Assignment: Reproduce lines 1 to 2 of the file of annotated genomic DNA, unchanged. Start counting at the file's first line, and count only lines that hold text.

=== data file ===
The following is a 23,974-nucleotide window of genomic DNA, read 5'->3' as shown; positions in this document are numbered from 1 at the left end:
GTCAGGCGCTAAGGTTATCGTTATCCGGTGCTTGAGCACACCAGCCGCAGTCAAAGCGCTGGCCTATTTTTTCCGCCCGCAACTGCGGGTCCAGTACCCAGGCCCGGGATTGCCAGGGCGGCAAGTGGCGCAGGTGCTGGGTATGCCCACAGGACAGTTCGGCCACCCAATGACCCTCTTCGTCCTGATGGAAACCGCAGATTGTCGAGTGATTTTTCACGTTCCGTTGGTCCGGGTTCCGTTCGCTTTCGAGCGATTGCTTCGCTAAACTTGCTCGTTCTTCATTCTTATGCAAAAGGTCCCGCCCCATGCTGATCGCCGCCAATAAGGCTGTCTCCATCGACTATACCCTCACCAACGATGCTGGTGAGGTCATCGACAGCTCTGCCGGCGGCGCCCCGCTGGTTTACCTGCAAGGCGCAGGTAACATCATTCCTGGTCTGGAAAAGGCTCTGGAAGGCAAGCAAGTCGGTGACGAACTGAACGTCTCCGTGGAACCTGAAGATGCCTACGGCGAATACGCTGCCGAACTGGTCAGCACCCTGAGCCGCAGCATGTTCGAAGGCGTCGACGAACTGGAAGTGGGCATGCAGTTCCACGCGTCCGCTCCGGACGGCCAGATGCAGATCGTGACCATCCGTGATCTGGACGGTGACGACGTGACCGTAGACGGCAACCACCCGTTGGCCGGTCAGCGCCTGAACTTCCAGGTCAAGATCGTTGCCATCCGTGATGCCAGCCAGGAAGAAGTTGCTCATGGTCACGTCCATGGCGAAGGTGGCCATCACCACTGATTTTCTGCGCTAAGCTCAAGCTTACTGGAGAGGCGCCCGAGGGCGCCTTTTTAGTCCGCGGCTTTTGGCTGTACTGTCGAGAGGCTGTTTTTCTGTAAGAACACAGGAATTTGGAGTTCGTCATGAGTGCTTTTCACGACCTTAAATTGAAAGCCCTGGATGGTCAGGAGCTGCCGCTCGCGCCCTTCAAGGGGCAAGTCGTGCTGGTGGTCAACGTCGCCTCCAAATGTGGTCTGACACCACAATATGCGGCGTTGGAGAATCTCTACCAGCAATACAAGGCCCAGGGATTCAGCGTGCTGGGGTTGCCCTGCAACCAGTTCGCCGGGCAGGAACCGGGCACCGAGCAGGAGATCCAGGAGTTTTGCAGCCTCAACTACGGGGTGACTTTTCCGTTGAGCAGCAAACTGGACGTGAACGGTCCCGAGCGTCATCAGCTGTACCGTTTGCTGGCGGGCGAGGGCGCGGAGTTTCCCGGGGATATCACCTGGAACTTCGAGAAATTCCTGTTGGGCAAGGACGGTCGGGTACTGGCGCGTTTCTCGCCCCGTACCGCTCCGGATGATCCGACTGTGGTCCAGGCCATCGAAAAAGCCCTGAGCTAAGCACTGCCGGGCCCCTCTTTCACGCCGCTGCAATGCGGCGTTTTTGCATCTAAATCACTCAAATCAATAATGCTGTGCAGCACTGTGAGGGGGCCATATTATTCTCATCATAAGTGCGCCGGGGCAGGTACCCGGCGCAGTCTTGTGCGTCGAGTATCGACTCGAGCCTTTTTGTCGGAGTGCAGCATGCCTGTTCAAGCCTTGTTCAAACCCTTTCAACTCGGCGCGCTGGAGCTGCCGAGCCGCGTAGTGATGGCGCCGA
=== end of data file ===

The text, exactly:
The following is a 23,974-nucleotide window of genomic DNA, read 5'->3' as shown; positions in this document are numbered from 1 at the left end:
GTCAGGCGCTAAGGTTATCGTTATCCGGTGCTTGAGCACACCAGCCGCAGTCAAAGCGCTGGCCTATTTTTTCCGCCCGCAACTGCGGGTCCAGTACCCAGGCCCGGGATTGCCAGGGCGGCAAGTGGCGCAGGTGCTGGGTATGCCCACAGGACAGTTCGGCCACCCAATGACCCTCTTCGTCCTGATGGAAACCGCAGATTGTCGAGTGATTTTTCACGTTCCGTTGGTCCGGGTTCCGTTCGCTTTCGAGCGATTGCTTCGCTAAACTTGCTCGTTCTTCATTCTTATGCAAAAGGTCCCGCCCCATGCTGATCGCCGCCAATAAGGCTGTCTCCATCGACTATACCCTCACCAACGATGCTGGTGAGGTCATCGACAGCTCTGCCGGCGGCGCCCCGCTGGTTTACCTGCAAGGCGCAGGTAACATCATTCCTGGTCTGGAAAAGGCTCTGGAAGGCAAGCAAGTCGGTGACGAACTGAACGTCTCCGTGGAACCTGAAGATGCCTACGGCGAATACGCTGCCGAACTGGTCAGCACCCTGAGCCGCAGCATGTTCGAAGGCGTCGACGAACTGGAAGTGGGCATGCAGTTCCACGCGTCCGCTCCGGACGGCCAGATGCAGATCGTGACCATCCGTGATCTGGACGGTGACGACGTGACCGTAGACGGCAACCACCCGTTGGCCGGTCAGCGCCTGAACTTCCAGGTCAAGATCGTTGCCATCCGTGATGCCAGCCAGGAAGAAGTTGCTCATGGTCACGTCCATGGCGAAGGTGGCCATCACCACTGATTTTCTGCGCTAAGCTCAAGCTTACTGGAGAGGCGCCCGAGGGCGCCTTTTTAGTCCGCGGCTTTTGGCTGTACTGTCGAGAGGCTGTTTTTCTGTAAGAACACAGGAATTTGGAGTTCGTCATGAGTGCTTTTCACGACCTTAAATTGAAAGCCCTGGATGGTCAGGAGCTGCCGCTCGCGCCCTTCAAGGGGCAAGTCGTGCTGGTGGTCAACGTCGCCTCCAAATGTGGTCTGACACCACAATATGCGGCGTTGGAGAATCTCTACCAGCAATACAAGGCCCAGGGATTCAGCGTGCTGGGGTTGCCCTGCAACCAGTTCGCCGGGCAGGAACCGGGCACCGAGCAGGAGATCCAGGAGTTTTGCAGCCTCAACTACGGGGTGACTTTTCCGTTGAGCAGCAAACTGGACGTGAACGGTCCCGAGCGTCATCAGCTGTACCGTTTGCTGGCGGGCGAGGGCGCGGAGTTTCCCGGGGATATCACCTGGAACTTCGAGAAATTCCTGTTGGGCAAGGACGGTCGGGTACTGGCGCGTTTCTCGCCCCGTACCGCTCCGGATGATCCGACTGTGGTCCAGGCCATCGAAAAAGCCCTGAGCTAAGCACTGCCGGGCCCCTCTTTCACGCCGCTGCAATGCGGCGTTTTTGCATCTAAATCACTCAAATCAATAATGCTGTGCAGCACTGTGAGGGGGCCATATTATTCTCATCATAAGTGCGCCGGGGCAGGTACCCGGCGCAGTCTTGTGCGTCGAGTATCGACTCGAGCCTTTTTGTCGGAGTGCAGCATGCCTGTTCAAGCCTTGTTCAAACCCTTTCAACTCGGCGCGCTGGAGCTGCCGAGCCGCGTAGTGATGGCGCCGA